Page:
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Winter U.S. hay inventories smallest since 2012

Progressive Forage Editor Dave Natzke Published on 15 January 2018

Growing-season drought in some major hay-producing states, increased hay exports and large numbers of forage-consuming cattle in the nation’s beef and dairy herds resulted in the smallest on-farm hay inventories entering winter since 2012, according to the USDA’s Crop Production report, released Jan. 12.

All hay stored on U.S. farms as of Dec. 1, 2017, totaled 86.2 million tons, down 10 percent from a year ago. Hay “disappearance,” a measure of use, totaled 69.6 million tons for the period May 1 to Dec. 1, 2017. That compares with 64.3 million tons for the same period a year earlier.

Most of the hay inventory declines were in the western U.S., and primarily due to lower hay yields. Only Colorado and Wyoming reported larger hay inventories compared with a year earlier. Western states that saw the largest declines in on-farm hay inventories compared with a year earlier included Texas, North Dakota, Oklahoma, Kansas, South Dakota, Oregon and Montana.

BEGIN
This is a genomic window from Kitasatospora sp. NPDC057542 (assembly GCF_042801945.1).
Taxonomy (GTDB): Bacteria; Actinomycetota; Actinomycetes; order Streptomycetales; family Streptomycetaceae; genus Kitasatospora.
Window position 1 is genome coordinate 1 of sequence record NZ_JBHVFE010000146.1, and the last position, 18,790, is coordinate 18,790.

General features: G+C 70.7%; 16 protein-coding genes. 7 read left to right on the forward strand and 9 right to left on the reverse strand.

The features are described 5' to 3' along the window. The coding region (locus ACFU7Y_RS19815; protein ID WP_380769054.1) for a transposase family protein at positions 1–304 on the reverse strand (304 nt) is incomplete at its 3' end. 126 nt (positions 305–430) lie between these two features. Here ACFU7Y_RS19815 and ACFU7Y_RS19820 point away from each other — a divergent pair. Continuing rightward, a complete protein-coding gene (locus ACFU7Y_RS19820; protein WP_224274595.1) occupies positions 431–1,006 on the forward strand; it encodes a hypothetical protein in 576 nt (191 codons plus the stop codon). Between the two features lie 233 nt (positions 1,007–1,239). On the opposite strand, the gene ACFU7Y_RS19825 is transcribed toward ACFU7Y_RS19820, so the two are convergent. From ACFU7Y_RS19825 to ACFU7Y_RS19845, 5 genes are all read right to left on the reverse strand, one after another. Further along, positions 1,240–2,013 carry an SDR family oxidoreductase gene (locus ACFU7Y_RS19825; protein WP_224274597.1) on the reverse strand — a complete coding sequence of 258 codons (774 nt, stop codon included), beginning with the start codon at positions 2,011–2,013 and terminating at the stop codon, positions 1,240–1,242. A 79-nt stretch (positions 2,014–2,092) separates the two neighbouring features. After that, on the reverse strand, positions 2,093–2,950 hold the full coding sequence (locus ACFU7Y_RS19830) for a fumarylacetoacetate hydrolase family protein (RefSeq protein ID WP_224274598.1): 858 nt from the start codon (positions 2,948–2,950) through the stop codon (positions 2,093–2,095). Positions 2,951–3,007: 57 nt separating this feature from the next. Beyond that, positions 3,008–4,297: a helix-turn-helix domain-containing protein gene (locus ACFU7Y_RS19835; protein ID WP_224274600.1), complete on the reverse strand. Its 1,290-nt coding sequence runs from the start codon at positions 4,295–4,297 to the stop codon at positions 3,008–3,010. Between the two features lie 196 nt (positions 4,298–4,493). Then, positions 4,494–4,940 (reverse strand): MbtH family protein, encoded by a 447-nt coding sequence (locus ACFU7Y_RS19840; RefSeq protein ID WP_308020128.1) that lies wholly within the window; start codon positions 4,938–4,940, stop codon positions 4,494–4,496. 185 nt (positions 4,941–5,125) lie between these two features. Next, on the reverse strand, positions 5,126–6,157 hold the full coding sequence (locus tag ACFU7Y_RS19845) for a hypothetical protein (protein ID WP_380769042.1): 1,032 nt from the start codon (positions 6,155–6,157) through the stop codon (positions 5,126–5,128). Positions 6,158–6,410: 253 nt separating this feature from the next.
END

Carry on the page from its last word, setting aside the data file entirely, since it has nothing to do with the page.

Hay stocks

In contrast, the majority of the eastern U.S. states reported higher stocks compared with the previous year, due to either increased acreage, higher yields or both. States that saw the largest increases in inventories were Alabama, Indiana, Georgia, Ohio and Pennsylvania.

Affecting inventories, production of all dry hay for 2017 was estimated at 131 million tons, down 3 percent from the revised 2016 total. Area harvested was estimated at 53.8 million acres, up 1 percent from 2016. The average yield, at 2.44 tons per acre, was down 0.08 ton from the previous year.

Production of alfalfa and alfalfa mixture dry hay was estimated at 55.1 million tons, down 5 percent from 2016. Harvested area, estimated at 16.6 million acres, was 2 percent below the previous year. Average yield was estimated at 3.32 tons per acre, down 0.13 ton from 2016.

Production of all other hay in 2017 totaled 76.4 million tons, down less than 1 percent from the revised 2016 total. Harvested area, estimated at 37.2 million acres, was up 2 percent from the previous year. Average yield was estimated at 2.05 tons per acre, down 0.05 ton from the previous year’s revised record high.

Among major dairy states, Texas, Minnesota, Oregon, Wisconsin and Idaho entered winter with substantially smaller hay inventories. Arizona, Florida, Utah and Vermont supplies were down slightly. Hay inventories in California and New Mexico were unchanged, while New York, Pennsylvania, Ohio and Indiana saw larger hay supplies.  end mark

Dave Natzke
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